Now, there are circumstances where this approach is not particularly valid. In particular, on wireless networks. However, TCP over wireless networks isn't exactly great either. (TCP and this approach both make the same assumption: namely that most packet loss is congestion as opposed to actual packet loss.) This approach is for the segment of the network that's wired routers with little to no packet loss disregarding packets being dropped due to no cache space. I.e. this approach is for the reliable segment of modern networks - wireless should probably have an entirely different underlying protocol.
Routing the packet to Z and telling you that the path to Z is congested are mirror images of each other; it makes sense to use the same mechanism for both.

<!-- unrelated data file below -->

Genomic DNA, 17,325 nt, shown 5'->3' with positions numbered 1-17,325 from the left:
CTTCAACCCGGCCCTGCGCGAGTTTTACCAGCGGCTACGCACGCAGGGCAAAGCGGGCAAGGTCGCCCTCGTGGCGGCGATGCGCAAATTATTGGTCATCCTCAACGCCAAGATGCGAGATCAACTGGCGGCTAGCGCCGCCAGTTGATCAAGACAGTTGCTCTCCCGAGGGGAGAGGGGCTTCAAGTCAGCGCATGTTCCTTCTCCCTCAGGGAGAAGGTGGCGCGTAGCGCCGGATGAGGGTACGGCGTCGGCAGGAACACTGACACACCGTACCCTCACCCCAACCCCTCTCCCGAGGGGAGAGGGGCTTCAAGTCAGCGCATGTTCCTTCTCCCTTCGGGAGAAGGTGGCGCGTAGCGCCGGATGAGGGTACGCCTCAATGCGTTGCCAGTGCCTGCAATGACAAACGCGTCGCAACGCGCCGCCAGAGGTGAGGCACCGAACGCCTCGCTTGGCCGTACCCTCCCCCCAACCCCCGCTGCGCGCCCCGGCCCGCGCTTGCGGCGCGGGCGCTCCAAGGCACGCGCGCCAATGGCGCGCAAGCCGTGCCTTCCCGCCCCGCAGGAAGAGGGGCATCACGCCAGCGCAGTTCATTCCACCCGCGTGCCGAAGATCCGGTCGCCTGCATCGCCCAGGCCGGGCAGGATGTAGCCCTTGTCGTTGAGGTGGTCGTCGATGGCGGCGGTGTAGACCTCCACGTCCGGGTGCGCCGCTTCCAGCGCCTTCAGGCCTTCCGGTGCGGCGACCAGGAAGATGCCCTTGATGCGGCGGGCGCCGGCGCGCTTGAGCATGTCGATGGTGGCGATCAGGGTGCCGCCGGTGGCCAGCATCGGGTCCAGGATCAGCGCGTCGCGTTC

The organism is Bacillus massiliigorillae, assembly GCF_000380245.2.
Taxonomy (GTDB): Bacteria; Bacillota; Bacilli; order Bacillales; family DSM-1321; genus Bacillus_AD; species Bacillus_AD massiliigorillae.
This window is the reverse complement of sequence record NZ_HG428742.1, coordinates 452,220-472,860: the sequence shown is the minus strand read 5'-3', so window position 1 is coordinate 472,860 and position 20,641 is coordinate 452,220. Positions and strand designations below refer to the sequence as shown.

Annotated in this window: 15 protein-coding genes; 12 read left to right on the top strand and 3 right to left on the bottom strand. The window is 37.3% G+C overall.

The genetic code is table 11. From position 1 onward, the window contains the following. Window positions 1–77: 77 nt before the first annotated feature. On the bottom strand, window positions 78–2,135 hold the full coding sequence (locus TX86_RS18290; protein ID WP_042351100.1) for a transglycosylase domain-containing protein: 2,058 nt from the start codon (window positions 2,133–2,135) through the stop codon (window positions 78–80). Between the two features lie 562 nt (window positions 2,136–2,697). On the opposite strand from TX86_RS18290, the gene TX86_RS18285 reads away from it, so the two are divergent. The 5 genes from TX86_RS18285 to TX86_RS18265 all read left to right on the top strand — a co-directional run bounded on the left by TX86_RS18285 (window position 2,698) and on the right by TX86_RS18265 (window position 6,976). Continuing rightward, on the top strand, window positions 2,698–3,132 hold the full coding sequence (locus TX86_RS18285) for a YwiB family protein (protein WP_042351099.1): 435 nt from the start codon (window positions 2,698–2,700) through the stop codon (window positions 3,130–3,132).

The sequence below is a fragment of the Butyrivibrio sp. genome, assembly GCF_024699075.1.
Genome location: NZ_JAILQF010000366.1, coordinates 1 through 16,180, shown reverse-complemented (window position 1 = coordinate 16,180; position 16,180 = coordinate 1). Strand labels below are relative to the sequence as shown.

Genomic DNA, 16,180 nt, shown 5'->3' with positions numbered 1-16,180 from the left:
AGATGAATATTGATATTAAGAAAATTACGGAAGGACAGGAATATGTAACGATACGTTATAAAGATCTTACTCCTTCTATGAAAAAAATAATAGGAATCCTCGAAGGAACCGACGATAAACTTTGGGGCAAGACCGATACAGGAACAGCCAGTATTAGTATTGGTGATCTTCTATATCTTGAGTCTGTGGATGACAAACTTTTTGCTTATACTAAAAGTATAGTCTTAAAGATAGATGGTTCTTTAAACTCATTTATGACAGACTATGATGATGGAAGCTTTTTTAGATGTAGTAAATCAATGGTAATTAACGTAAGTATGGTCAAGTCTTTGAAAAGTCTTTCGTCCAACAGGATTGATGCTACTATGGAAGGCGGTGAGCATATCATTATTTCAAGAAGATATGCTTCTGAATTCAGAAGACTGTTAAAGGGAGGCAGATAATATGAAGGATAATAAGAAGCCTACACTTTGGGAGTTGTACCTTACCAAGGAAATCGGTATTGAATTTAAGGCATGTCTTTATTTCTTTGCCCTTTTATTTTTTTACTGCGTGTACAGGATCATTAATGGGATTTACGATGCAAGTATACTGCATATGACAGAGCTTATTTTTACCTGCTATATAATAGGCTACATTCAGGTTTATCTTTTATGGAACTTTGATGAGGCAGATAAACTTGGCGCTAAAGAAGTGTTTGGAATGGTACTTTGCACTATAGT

For games etc, you need to be able to hide 1-2 seconds of lag for TCP.
If you need the full reliability TCP offers, UDP isn't the answer unless you layer your own protocol on top of it, and while it is possible to layer your own protocol on top of it that will beat TCP for specific use cases, most people (who aren't expert network programmers and don't even know about [let alone understand] the minefields of issues you can run into such as dealing with NATing, etc) are much better off just using TCP, warts and all.
What would be great is a "third half" of this equation: a popular protocol a la SCTP. Imagine not having to re-invent message size headers for every damn protocol: the size of your packet is embedded in the datagram just like UDP, but the transmission is reliable just like TCP. HTTP would suddenly get so much better!
Once that standardization happens, the OMA LWM2M spec is going to need some revisions, because it's very much written with "CoAP over UDP" in mind. This will ultimately be very good, because it will allow the possibility of other protocols like MQTT, HTTP, etc.